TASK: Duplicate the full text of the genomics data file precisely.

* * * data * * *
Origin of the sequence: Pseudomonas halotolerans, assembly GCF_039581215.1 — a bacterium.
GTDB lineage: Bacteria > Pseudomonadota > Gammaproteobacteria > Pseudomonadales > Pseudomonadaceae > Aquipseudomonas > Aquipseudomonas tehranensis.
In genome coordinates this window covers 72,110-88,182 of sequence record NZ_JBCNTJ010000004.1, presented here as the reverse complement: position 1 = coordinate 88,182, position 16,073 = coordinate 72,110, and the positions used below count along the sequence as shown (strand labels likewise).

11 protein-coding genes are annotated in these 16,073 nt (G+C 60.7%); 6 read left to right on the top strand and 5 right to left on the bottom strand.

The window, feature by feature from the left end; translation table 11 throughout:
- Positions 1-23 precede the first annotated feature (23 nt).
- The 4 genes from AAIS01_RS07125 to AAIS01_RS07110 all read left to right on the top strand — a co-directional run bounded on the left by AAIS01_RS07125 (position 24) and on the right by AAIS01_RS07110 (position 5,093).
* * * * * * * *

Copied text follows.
Origin of the sequence: Pseudomonas halotolerans, assembly GCF_039581215.1 — a bacterium.
GTDB lineage: Bacteria > Pseudomonadota > Gammaproteobacteria > Pseudomonadales > Pseudomonadaceae > Aquipseudomonas > Aquipseudomonas tehranensis.
In genome coordinates this window covers 72,110-88,182 of sequence record NZ_JBCNTJ010000004.1, presented here as the reverse complement: position 1 = coordinate 88,182, position 16,073 = coordinate 72,110, and the positions used below count along the sequence as shown (strand labels likewise).

11 protein-coding genes are annotated in these 16,073 nt (G+C 60.7%); 6 read left to right on the top strand and 5 right to left on the bottom strand.

The window, feature by feature from the left end; translation table 11 throughout:
- Positions 1-23 precede the first annotated feature (23 nt).
- The 4 genes from AAIS01_RS07125 to AAIS01_RS07110 all read left to right on the top strand — a co-directional run bounded on the left by AAIS01_RS07125 (position 24) and on the right by AAIS01_RS07110 (position 5,093).